This Foundation Wants to Help Doctors Practice the Best Medicine

When it comes to medical research in the laboratory, we want bold, innovative approaches and ground-breaking experiments. But when it comes to our own health care in the doctor's office or the hospital, we want the absolute least original thinking: We want the method or medicine that has demonstrated the best outcome over thousands of cases.

Naturally, we expect our doctors to be familiar with medicine's best practices for any given condition or procedure, and to employ them when they treat us. You probably assume this is already the case. It's not. And some foundations want to change that. 

First, though, a little more background. 

Standards of care aren't particularly standardized in this country, which results in unnecessary medical complications and costs in a business that really can't and shouldn't tolerate either one. But medical industry traditions in this country didn't encourage or assist the adoption of best practices.

Until recently, most doctors were self-employed and most hospitals community-based. Like most people with difficult and high-pressure jobs, doctors and other health care providers prefer to use familiar techniques, drugs, devices and tools, and can be reluctant to change and go back to the bottom of the learning curve.

But the rise of huge, nationwide health care systems is changing all that. And while this shift away from private practice isn't painless, it is helping to create opportunities to raise the standards of care far more efficiently than ever before.

The Laura and John Arnold Foundation (LJAF) is tackling the best practices problem with a recently announced $5.49 million grant to the High Value Healthcare Collaborative (HVHC). The organization is a consortium of 17 health care systems that, combined, serve fully one-fifth of the U.S. population.

"The way care is currently delivered to patients varies widely from hospital to hospital and even from physician to physician," said the LJAF. "That means some patients may receive treatment for a common condition such as diabetes or congestive heart failure that is less effective or more costly than other treatment approaches."

Yet there is no national framework for implementing broad-scale changes once best practices are identified, leading to years-long gaps before new treatments or practices are widely adopted.

The goal of the LJAF-supported program is "to develop a first-of-its-kind learning network for disseminating best practices across HVHC’s member health systems." It will design strategies to accelerate the spread of best practices by providing clinicians from the HVHC's 17 health care systems with access to the latest information and resources about best practices.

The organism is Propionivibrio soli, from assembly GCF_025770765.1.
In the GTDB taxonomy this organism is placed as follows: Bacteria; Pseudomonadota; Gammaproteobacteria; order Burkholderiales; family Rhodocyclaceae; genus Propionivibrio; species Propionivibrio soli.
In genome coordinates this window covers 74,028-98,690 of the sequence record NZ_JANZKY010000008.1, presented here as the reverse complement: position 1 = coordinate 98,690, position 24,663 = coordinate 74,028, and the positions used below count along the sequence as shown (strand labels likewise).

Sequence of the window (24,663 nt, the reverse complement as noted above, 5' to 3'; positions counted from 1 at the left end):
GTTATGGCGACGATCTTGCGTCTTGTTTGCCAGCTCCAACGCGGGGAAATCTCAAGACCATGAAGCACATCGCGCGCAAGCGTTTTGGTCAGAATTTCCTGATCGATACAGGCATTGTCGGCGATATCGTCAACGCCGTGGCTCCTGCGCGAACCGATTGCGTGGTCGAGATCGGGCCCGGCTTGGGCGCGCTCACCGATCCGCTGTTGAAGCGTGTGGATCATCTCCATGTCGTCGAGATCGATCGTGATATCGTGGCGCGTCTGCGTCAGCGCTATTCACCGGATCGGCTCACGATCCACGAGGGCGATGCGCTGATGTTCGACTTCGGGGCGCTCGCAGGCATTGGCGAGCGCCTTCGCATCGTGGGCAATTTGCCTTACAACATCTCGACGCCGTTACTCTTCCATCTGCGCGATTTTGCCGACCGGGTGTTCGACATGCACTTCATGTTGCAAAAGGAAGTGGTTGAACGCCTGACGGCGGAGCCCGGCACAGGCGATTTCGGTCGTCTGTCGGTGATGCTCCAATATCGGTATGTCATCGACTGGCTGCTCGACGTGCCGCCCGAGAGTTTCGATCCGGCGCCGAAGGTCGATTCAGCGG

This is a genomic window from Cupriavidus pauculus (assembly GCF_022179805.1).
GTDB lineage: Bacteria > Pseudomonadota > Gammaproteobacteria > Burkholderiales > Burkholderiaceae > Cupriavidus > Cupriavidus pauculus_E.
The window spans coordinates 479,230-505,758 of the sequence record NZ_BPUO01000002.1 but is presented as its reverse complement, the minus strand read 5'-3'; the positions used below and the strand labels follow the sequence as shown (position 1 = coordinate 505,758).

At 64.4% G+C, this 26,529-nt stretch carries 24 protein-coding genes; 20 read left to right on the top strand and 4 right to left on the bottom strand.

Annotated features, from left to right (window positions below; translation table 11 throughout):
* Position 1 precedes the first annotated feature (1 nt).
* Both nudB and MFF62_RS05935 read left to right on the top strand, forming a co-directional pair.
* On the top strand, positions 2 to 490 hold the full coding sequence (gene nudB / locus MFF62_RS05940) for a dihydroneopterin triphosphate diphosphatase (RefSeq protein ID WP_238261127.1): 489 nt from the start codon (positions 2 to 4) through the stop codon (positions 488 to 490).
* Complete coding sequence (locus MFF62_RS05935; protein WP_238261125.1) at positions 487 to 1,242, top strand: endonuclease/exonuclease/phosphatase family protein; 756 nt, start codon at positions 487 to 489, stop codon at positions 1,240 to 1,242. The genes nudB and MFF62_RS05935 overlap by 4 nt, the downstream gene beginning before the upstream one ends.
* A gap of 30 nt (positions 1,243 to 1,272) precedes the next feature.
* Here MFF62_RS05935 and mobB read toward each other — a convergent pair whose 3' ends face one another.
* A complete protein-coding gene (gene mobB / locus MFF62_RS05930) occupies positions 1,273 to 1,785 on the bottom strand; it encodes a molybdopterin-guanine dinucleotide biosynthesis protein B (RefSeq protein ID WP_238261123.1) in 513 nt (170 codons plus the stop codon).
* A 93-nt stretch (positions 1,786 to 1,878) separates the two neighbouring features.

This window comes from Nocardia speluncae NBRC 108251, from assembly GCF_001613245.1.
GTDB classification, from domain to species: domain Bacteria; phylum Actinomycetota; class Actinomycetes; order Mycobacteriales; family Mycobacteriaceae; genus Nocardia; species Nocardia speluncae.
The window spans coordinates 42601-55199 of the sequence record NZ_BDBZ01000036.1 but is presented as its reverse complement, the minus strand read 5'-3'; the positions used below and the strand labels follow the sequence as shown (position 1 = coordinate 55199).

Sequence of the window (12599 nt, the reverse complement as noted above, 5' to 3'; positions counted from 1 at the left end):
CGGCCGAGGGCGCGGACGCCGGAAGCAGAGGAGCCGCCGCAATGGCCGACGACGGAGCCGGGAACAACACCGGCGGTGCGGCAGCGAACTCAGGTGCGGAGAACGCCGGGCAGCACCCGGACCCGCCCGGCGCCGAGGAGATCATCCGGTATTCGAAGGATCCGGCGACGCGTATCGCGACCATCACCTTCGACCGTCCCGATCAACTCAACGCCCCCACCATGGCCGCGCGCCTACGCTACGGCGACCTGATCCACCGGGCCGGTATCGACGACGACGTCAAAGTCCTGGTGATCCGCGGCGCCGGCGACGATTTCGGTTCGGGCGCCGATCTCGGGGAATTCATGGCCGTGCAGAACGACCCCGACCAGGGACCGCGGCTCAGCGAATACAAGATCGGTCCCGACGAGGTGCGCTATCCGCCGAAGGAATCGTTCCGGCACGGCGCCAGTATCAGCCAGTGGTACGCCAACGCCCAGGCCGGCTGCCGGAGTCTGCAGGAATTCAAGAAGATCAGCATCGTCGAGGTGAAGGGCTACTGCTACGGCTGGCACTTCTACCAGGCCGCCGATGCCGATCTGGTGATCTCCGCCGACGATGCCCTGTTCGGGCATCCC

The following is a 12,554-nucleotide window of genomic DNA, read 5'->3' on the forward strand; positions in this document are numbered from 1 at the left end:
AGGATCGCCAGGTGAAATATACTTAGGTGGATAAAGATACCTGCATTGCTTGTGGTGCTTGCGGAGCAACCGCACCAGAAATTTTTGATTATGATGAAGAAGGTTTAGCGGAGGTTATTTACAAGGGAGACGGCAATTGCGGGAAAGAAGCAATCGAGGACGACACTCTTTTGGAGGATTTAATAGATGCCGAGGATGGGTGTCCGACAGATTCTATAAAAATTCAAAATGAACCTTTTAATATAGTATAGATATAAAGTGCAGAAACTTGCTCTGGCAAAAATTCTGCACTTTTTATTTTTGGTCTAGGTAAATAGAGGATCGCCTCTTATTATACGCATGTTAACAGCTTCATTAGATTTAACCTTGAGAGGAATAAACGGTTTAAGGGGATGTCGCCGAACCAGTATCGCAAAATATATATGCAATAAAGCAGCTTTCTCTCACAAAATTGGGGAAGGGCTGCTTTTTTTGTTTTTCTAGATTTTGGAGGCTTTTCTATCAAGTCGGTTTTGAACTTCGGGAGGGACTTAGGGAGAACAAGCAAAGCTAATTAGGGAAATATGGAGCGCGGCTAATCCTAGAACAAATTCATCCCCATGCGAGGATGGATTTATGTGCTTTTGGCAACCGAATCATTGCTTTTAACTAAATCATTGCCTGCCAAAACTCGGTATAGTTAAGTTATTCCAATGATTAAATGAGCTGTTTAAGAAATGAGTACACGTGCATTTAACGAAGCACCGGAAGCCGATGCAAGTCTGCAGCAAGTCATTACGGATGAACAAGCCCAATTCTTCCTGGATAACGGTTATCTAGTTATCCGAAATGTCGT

One of the program's first targets of study is procedures for patients with sepsis, a potentially fatal complication that's the leading cause of death in U.S. hospitals. Unfortunately, sepsis can be hard to diagnose, and once diagnosed, must be treated within a specified time frame.

Of course, the efficient dissemination of best practices in health care can't be restricted to just one health care system, no matter how big. It has to be nationwide. And, in fact, it's a core tenet of the Affordable Care Act. For a great read about the benefits of efficient spread of best practices in medicine, take a look at this New Yorker article by physician-journalist Atul Gawande, titled "Big Med."

There may, indeed, be problems and challenges associated with the consolidation of the medical industry into a small number of giant corporations, but it will undoubtedly make it easier to accelerate the spread of evidence-based best practices in medical care. That will shorten illnesses and recovery times, and save money and lives.

We should note that this new grant by LJAF is part of a broader push by the foundation to improve U.S. health care. As we reported earlier this year, LJAF is also funding an interdisciplinary Health Care Markets and Regulation Lab in Boston that is looking at issues such as payment reform, delivery of services, patient engagement and the quality of care offered. And LJAF is funding the Center for Healthcare Transparency in San Francisco, which is involved in a five-year plan to collect reliable, meaningful health care performance data and make it accessible to the public. The foundation is backing other work, too, aimed at improving quality and controlling costs in the nation's $3 trillion health care system.

Of course, a number of other funders are also pursuing this same goal, including Peter Peterson, who recently committed $250 million to a new center of health care.